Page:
To help find where a file has been moved to and by who, I have developed a Transact-SQL query and saved as a Conisio Report file (.crp) that can be safely run through the Report Generator feature of SOLIDWORKS PDM Professional. This article will provide the query to the public as-is, elaborate on the functionality of this query, provide how to use the query, and provide a few use case scenarios.
How do I install and run a .crp file query?
This blog explains the process of installing and using a report generator file.
Where can I get your Go_Search_For_Moved_Files.crp file?
You can download the latest version of this .crp file here.
What if I can’t find my file when it has not moved?
This document is the third part in a series of articles for locating lost files. You can try locating the file using our first query which tackles many common situations that lead to a lost file. The first article in this series can be accessed here.
Can I use the report generator in SOLIDWORKS PDM Standard?
Note that the report generator feature is not included in SOLIDWORKS PDM STANDARD. However, we are happy to provide our customers the “raw” query to run against the PDM STANDARD Database in SQL Management Studio so your DBA can run the query for you. It is recommended to take a full backup of PDM prior to running any query. The query can be accessed here.
The Go_Search_For_Moved_Files query works like a PDM search. However, it is not bound the visibility restrictions of set permissions and can serve as an overview of all files ever moved. The query is also free from the limitations of the PDM search cards which, by design, do not show deleted files in the results. It does not return files themselves like a PDM search card does, it is just a table of metadata from the vault database. It is a very inexpensive query, meaning that it will not use much database server CPU to complete a large search. The query is particularly useful to administrators who have a specific reason to know where files have been moved to. See use case scenarios below.
The search interface of the query is simply an input text box where you can search for a specific file by providing its precise file name with extension, or you can use percent signs “%” as wildcards in place of variant text.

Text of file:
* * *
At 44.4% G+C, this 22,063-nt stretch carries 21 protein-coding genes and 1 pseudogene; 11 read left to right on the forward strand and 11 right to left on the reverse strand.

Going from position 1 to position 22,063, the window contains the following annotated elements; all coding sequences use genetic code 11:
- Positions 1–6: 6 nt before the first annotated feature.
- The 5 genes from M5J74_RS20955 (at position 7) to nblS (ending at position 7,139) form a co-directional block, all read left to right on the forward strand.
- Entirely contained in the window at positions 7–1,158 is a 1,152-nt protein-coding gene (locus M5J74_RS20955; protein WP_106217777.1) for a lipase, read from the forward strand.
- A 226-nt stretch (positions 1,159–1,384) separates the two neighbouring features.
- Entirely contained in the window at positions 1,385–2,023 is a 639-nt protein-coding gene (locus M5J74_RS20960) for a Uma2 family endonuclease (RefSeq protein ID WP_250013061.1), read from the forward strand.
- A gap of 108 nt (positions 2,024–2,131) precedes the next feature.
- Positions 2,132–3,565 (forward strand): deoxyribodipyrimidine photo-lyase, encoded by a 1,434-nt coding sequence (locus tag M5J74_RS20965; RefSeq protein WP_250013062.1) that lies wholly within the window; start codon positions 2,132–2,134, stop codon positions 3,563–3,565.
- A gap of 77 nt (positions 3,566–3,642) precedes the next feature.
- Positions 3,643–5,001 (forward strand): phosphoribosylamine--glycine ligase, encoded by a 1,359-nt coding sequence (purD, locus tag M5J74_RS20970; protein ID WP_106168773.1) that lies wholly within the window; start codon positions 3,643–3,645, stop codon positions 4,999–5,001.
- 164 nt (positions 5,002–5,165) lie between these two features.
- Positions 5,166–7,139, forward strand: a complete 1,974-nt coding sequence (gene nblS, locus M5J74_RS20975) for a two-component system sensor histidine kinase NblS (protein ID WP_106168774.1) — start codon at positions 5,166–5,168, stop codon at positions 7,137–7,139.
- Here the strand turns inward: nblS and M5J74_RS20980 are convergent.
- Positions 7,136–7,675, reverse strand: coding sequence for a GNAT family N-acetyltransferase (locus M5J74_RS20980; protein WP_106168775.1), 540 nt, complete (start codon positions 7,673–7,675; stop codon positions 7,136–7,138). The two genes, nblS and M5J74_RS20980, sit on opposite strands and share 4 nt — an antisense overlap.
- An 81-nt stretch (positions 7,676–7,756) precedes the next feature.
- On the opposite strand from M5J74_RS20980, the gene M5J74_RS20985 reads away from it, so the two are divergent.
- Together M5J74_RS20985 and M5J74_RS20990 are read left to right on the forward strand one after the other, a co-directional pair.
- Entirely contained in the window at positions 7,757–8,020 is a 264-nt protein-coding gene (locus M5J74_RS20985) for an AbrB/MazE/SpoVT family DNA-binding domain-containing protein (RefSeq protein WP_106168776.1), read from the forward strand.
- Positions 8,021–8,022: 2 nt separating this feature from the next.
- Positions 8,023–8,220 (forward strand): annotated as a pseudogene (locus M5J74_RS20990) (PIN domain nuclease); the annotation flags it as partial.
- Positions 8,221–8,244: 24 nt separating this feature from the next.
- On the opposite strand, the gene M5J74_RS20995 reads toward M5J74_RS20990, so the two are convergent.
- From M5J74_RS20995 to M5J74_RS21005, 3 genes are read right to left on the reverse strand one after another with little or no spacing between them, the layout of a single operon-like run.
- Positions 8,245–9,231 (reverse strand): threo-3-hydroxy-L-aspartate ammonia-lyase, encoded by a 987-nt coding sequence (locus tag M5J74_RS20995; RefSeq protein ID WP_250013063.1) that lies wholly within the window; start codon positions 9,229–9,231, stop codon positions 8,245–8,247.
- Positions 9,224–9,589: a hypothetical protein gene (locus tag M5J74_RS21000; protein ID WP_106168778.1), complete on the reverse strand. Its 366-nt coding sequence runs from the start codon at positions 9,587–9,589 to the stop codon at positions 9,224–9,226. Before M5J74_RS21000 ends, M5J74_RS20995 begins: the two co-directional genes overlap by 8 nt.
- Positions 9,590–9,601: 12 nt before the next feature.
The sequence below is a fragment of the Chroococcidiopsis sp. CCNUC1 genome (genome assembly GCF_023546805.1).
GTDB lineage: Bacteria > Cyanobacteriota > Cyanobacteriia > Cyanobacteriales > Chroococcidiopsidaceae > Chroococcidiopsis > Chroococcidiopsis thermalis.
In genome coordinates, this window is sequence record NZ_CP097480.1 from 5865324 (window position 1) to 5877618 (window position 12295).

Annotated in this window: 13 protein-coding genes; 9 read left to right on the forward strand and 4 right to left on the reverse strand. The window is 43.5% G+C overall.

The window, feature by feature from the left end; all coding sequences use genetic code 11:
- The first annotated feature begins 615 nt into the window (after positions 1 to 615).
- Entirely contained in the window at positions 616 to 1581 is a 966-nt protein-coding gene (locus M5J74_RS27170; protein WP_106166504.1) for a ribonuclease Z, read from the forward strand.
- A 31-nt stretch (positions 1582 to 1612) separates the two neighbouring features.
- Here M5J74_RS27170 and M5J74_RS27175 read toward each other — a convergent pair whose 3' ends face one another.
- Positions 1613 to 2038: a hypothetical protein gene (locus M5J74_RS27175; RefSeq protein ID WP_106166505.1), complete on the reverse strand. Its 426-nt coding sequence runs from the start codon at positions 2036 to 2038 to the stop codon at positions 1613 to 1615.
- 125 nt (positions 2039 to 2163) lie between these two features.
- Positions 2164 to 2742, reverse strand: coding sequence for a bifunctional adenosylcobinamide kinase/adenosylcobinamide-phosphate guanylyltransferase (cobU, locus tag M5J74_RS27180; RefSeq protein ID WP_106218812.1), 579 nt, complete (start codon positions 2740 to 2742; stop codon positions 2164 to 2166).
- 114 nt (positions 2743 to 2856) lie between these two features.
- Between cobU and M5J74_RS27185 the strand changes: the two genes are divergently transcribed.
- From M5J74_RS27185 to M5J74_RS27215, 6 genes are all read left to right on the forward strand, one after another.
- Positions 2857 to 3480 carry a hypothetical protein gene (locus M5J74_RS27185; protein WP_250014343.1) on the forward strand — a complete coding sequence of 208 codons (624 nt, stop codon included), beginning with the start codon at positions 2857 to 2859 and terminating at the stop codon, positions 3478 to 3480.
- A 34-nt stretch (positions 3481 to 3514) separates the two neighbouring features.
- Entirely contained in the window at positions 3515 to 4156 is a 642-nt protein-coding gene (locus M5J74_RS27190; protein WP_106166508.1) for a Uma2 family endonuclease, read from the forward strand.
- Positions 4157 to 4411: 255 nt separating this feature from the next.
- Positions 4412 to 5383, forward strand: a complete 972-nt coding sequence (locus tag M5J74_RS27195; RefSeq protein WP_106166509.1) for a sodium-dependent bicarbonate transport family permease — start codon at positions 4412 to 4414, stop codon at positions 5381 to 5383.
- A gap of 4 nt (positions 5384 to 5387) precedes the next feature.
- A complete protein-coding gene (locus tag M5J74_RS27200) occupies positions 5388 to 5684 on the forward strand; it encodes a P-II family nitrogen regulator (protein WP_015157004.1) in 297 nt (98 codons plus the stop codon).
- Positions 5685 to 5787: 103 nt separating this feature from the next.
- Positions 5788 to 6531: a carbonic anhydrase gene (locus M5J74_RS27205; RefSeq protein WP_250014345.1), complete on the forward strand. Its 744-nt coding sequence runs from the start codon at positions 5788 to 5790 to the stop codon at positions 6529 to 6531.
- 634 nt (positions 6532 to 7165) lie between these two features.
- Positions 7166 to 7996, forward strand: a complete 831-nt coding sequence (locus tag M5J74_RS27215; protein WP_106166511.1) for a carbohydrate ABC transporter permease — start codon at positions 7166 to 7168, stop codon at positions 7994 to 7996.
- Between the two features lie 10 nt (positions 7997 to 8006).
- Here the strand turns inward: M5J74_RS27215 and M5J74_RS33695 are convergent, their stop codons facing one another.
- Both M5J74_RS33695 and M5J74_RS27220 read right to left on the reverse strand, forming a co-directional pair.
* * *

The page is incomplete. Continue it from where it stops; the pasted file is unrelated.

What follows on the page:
In the screenshot above, %.sld% is used as search criteria. This text means that you want to output information about all files in the entire vault that has the text .sld in the first three characters of the extension and have been moved. The output results would include but not be limited to .sldasm, .sldprt, and .slddrw files. If you are interested in only Microsoft Excel files, for instance, you could search for %.xlsx or %.xls% if you also need Excel files with macros (.xlsm).
Clicking OK on the search interface of the query will output the flowing information:
Query search criteria used in the example below: “%.%” without quotes.
Note: the file locations are relative to the root folder of the vault.
Path of “\” means C:\MyVaultname\. It is also worth mentioning that if you are interested in seeing the chronological order that the file was moved, the best place to view that is in the history of the file. In this query, to make sense of the chronological order by which the file was moved, follow this path:
For quick reference, here are the Tips/Hints provided in the description of the query. To view them in the vault, once the query is imported, you can right-mouse-click the name of the query and select properties.
* The Document ID is returned to help distinguish same-name files.
* "%.%" without quotes returns all moved files.
* Time is in format (YYYY-MM-DD 24Hr) and relative to the database local time.
* These results can be exported! Instructions: Installing and Using a Report Generator File.
About Francisco Guzman
Francisco Guzman is the PDM Technical Support Lead at GoEngineer, and is pursuing his degree in mechanical engineering at the University of Utah. In addition to providing guidance and support to SOLIDWORKS and SOLIDWORKS PDM customers, Francisco also provides support for DriveWorks design automation. He won the world-wide DriveWorks reseller CPD contest as the best DriveWorks AE for 2015. For fun, he designs, 3D-Prints, builds and races custom first-person-view (FPV) racing drone frames.
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